Because these are people that I do take seriously, that experience lowered my expectations of how seriously to take EA Global. In truth, before that week, I’d had no idea that there was so little overlap between the EA movement and institutional philanthropy, affirming quotes from Bill Gates aside. I was expecting the ratio of foundation evaluation and strategy officers to philosophy grad students at the conference to be a hell of a lot higher than it was.

EA Global, however, convinced me that institutional philanthropy is making a mistake not to pay more attention to EA – and I wrote my contacts to tell them so. While I agree with all of the critiques they had to some extent, I think they overlook some important points when it comes to the movement.

First, I definitely got the sense that EA leadership has heard a lot of the criticism that resulted from some of the overzealous rhetoric of the 2015 summit, and is striving to make changes such as emphasizing programming intended to fight cognitive bias (hi CFAR!). I do still perceive a lot of naivete in the community, it’s true, especially around understanding large-scale social dynamics and how hard it can be to make change within them. But here’s the thing: the people in this movement are insanely smart, and to the extent all that smartness is currently tempered by youth and inexperience, well, the youth and inexperience part of that equation is going to change really fast.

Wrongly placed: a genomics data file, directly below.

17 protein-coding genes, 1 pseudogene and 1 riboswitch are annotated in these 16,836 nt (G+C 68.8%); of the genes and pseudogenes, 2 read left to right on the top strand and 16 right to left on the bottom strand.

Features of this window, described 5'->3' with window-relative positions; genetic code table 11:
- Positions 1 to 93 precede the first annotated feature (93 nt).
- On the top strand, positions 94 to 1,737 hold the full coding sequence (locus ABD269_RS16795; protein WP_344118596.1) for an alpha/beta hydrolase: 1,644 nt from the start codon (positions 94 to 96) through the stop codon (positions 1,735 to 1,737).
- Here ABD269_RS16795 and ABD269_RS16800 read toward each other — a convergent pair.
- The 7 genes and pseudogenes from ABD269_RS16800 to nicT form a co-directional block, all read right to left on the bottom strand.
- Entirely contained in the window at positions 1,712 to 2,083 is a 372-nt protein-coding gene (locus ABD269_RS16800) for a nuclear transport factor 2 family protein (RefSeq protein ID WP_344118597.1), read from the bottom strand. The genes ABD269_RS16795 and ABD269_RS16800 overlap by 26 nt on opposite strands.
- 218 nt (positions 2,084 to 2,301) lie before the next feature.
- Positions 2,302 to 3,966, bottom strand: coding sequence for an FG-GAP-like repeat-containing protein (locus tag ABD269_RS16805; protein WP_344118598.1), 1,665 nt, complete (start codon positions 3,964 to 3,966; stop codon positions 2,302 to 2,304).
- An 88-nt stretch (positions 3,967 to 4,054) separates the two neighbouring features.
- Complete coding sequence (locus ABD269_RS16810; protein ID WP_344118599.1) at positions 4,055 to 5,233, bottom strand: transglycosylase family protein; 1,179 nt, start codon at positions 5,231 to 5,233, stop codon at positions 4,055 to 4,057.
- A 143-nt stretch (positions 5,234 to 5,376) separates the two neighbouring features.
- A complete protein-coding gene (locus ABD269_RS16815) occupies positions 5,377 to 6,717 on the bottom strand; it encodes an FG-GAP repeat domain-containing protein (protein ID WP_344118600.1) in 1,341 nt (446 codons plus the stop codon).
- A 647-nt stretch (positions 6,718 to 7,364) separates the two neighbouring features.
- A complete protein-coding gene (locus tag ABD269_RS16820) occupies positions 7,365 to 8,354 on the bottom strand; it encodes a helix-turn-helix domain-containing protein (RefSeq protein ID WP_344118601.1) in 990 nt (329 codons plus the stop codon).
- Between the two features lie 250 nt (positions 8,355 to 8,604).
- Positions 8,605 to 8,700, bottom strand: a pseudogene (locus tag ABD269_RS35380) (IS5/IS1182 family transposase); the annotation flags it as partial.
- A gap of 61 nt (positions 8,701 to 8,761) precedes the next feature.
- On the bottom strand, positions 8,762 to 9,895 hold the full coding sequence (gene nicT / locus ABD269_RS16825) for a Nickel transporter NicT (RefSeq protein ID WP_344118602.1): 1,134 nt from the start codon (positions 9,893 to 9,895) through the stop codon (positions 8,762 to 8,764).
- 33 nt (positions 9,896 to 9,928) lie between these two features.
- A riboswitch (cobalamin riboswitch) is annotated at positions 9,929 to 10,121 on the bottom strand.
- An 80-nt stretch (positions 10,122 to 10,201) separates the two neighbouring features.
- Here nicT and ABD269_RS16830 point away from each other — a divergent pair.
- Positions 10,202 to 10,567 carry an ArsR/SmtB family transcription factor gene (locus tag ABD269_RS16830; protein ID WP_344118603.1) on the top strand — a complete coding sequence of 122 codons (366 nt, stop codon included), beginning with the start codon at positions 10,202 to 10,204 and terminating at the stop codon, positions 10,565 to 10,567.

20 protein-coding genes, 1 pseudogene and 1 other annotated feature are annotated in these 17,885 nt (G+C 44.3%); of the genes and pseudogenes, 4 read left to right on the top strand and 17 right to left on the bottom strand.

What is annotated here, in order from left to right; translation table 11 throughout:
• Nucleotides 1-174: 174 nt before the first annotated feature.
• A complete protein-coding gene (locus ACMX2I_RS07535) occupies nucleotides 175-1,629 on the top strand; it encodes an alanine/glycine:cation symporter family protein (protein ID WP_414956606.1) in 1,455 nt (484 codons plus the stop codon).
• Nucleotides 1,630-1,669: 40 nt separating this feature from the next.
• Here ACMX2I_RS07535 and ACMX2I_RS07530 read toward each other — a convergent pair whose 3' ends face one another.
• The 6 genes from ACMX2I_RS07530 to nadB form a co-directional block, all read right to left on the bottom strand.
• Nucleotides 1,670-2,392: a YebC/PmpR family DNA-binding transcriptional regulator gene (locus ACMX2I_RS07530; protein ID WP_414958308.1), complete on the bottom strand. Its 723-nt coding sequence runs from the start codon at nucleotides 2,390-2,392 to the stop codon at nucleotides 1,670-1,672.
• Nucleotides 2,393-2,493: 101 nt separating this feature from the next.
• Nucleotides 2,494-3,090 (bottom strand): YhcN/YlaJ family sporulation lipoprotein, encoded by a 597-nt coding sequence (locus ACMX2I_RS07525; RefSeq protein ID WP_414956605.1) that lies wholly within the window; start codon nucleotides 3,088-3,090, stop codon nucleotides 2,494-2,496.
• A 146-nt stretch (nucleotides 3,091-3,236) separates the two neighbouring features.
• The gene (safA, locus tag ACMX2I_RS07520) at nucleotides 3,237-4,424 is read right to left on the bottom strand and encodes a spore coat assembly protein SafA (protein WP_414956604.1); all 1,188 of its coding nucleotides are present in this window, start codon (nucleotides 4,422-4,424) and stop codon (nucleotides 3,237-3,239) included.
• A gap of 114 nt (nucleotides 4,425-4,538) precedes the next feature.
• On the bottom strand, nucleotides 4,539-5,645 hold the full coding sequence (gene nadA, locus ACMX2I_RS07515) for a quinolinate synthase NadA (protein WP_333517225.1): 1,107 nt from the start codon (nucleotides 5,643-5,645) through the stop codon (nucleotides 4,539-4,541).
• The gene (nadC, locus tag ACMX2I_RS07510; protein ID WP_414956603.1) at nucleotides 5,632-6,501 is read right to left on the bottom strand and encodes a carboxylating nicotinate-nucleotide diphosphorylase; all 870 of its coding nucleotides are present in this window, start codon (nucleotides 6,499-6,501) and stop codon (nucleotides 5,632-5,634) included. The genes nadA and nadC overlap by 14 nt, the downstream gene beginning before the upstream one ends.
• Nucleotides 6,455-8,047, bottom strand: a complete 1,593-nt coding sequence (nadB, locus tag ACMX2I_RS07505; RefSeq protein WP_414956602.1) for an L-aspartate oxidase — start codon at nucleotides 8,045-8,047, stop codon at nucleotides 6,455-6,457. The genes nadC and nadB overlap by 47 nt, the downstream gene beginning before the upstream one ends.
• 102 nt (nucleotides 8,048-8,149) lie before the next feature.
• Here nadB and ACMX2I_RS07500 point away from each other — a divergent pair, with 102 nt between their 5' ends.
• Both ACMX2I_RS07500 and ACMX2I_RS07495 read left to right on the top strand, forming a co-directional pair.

I enjoyed the programming at EA Global, but what really sold me on the community was the break times. I’ve been to a lot of conferences, and usually people are looking for the first excuse to play hooky and hit the beach. At EA, everyone's milling around looking for the next person to play mental gymnastics with. There is an inexhaustible appetite for abstract thinking and debate, which I found to be amazingly absent of the smug pretentiousness that usually accompanies such an appetite. I don’t think I've ever been so intellectually engaged in a group setting as I was in Berkeley that weekend.

So that definitely increased my affinity for EA. But still, the question remained:

Am I really one of them?